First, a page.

Why might Voyager 1 be the key to finding extraterrestrial life?

On August 25, 2012, the Voyager 1 probe achieved a historic achievement: it left the heliopause behind and became the first to reach interstellar space.

It was 19,000 million kilometres from the Sun and had exceeded the expectations of the engineers who made it. They watched hopefully as it took off from Cape Canaveral on September 5, 1977 (a day like today, 44 years ago).

Today, this NASA probe is still operational. It was designed to study the limits of the solar system, including the Kuiper belt. But he also has another mission: to try to contact some extraterrestrial civilization.

Anyone there?

To this end, both Voyager 1 and Voyager 2 travel with golden records, known as Golden Records, which carry a set of images and sounds characteristic of Earth.

The idea is that this serves as a kind of cover letter if aliens intercept the probe. For this, a gold-covered copper disk was used. On one of their faces, they recorded 117 photographs of the daily life of our planet and greetings in 54 languages.

Also added 90 minutes of music by famous composers, such as Bach, Mozart, Beethoven, and Louis Armstrong.

Instructions for listening to the recordings were included on one of the covers. Thus, to indicate the revolutions that should be used for reproduction, a unit related to the fundamental transition of hydrogen, which is the most abundant element in the universe, was used.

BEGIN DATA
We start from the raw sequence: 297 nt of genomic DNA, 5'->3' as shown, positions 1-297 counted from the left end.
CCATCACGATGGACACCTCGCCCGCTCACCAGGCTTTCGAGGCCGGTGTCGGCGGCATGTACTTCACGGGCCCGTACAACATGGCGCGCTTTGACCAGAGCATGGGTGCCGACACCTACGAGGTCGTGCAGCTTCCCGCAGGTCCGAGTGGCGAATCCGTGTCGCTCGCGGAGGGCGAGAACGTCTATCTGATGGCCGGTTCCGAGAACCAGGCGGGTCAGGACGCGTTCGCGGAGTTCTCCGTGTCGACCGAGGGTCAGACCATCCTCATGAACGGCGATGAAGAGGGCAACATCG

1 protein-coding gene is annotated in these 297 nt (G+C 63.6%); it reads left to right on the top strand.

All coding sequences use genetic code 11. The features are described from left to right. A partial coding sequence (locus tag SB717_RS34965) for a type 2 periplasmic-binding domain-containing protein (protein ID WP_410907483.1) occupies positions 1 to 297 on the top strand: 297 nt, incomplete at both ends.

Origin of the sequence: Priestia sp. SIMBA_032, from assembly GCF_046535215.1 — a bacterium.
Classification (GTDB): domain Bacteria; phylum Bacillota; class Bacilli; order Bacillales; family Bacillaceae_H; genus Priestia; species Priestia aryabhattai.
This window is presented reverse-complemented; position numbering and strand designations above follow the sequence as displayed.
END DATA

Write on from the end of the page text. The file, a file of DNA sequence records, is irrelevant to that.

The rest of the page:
Voyager 1 is the object created by man who has turned away from Earth. Therefore, scientists believe it is the human ship space you are most likely to encounter an alien civilization on our planet.

The problem

The only drawback that some researchers raise has to do with the possibility that the messages carried by the discs and capsules are misinterpreted by the aliens; what would happen in that case?

According to the researchers, the anthropocentrism reflected in the discs could make the message confusing for an extraterrestrial civilization, which might think that humans love to argue and that we like to dialogue in incomprehensible jargon.

“The Voyager gold records are a nice representation of how humans want to see themselves, but they are designed to be received and interpreted by something that has the sensory capabilities of an average human,” says Rebecca Orchard of the University. from Ohio.